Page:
SAM’S TAKE: “Sully”

sams-takeOn Jan. 15, 2009, New York City witnessed the impossible: a miraculous plane landing in the Hudson River where all 155 passengers survived. The pilot of this aircraft was Chesley Sullenberger, and he was quickly hailed a national hero.

But, behind the scenes of this incredible event was an ongoing investigation that could have ruined the man’s 40-year career and reputation.

“Sully,” a new film directed by Clint Eastwood, aims to recount not only the investigation but the effect this had on the passengers, New Yorkers and Sully himself.

Tom Hanks portrays Sully in a subtlety distant performance, but expresses just enough emotion to sympathize with the character during the film’s first slow minutes. He is joined by Aaron Eckhart as his co-pilot, Jeff Skiles, and the two play off each other beautifully. The duo’s chemistry is electric and allows the audience to ease into the film before the landing.

After that point in the film, the Hudson landing scene is revisited from different perspectives, an effective depiction of how significant the event was. The audience is shown how everyone involved differently experienced this near-disaster.

Commercial flights attempting water landings rarely yield many survivors, and almost never does every passenger emerge alive from of one of these catastrophes.

This fact is certainly not lost on the filmmakers; yet they chose some painfully cheesy ways to express the sentiment. They decide to focus on a few passengers, giving them short backstories that feel forced and manipulative.

Despite these flaws, I would be lying if I said Eastwood and company don’t make it work. While I was initially rolling my eyes, I was nearly brought to tears when the plane went down. The scene is filmed without any music or dramatic techniques, which puts you right in the heart of the situation, which only amplifies just how horrifying those 240 seconds in the air must have been.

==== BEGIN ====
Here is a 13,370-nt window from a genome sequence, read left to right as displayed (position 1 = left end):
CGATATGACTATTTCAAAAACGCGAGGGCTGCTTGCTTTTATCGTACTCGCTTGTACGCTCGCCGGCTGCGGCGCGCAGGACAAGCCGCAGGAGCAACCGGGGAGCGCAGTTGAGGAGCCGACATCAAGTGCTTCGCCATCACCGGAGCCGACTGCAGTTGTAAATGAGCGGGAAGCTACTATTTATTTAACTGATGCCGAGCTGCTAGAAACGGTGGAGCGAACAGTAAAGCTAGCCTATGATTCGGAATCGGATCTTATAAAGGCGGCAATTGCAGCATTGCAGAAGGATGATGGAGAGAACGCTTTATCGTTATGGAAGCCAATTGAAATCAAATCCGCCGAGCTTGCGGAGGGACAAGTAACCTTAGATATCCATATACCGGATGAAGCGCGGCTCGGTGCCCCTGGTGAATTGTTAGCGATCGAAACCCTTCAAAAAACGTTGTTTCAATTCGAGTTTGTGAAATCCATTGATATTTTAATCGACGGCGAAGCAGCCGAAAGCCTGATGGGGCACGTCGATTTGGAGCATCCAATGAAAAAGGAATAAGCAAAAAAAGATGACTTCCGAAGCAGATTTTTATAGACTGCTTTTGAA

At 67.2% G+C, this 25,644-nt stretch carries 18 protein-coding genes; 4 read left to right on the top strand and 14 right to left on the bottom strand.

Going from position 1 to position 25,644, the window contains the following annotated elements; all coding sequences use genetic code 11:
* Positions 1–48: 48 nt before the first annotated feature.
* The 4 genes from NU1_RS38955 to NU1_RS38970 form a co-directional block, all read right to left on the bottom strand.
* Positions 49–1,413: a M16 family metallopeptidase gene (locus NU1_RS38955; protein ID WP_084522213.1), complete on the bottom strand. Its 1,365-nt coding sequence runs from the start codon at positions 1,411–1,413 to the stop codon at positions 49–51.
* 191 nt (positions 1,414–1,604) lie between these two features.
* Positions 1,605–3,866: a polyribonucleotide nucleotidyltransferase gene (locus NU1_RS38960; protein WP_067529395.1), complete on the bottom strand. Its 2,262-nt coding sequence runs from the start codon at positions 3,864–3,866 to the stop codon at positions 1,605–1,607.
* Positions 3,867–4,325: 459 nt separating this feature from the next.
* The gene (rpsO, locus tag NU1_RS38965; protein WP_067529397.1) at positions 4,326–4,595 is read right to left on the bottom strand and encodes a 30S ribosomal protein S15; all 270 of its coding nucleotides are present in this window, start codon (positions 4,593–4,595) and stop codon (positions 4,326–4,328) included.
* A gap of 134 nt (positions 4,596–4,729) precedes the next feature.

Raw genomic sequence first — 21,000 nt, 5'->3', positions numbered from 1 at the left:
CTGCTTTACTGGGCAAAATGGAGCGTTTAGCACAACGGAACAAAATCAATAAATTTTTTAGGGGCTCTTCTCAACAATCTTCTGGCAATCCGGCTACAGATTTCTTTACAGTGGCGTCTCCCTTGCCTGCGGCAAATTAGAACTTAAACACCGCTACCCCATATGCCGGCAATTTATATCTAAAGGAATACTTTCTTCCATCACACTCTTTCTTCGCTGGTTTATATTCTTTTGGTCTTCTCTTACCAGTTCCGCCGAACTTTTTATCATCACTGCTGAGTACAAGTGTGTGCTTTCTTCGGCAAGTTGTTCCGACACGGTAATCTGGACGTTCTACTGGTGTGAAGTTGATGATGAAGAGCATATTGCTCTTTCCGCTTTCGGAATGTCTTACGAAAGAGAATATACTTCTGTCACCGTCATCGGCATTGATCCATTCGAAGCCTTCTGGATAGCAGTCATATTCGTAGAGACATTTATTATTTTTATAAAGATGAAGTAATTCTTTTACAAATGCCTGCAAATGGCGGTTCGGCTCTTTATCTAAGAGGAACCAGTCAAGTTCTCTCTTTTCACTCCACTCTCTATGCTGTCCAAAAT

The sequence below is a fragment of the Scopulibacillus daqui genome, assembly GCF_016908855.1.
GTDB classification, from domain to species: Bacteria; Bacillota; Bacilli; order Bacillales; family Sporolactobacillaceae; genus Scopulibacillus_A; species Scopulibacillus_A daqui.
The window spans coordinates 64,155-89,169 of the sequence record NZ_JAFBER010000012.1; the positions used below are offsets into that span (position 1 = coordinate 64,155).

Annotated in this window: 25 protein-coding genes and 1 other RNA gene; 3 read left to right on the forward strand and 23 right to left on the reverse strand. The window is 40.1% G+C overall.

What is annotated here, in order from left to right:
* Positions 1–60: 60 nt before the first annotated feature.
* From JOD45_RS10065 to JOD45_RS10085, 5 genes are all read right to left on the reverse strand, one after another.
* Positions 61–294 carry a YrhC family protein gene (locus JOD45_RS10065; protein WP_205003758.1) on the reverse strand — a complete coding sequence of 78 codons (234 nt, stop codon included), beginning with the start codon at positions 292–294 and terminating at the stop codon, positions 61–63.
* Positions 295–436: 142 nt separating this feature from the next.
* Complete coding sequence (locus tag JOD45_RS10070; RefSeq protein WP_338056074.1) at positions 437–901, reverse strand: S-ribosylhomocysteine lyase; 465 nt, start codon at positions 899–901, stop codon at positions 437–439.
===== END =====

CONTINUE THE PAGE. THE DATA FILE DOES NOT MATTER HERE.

Sadly, these emotionally-manipulative techniques are applied to the investigators as well, who are portrayed more as cartoonish villains than human beings. This was especially jarring, given how realistically Sully and Skiles are portrayed.

The first and final minutes of the film are also sore spots, as the former is slow enough to make you turn the movie off, while the latter employs such a sharp tonal shift that it almost changed my entire opinion of the last hour and a half.

The more I think about “Sully,” the more I realize not only the importance of the man’s good deed, but also the skill with which Eastwood was able to make this film work. Cheesy techniques be damned.

Samuel Goodrich, Staff Writer

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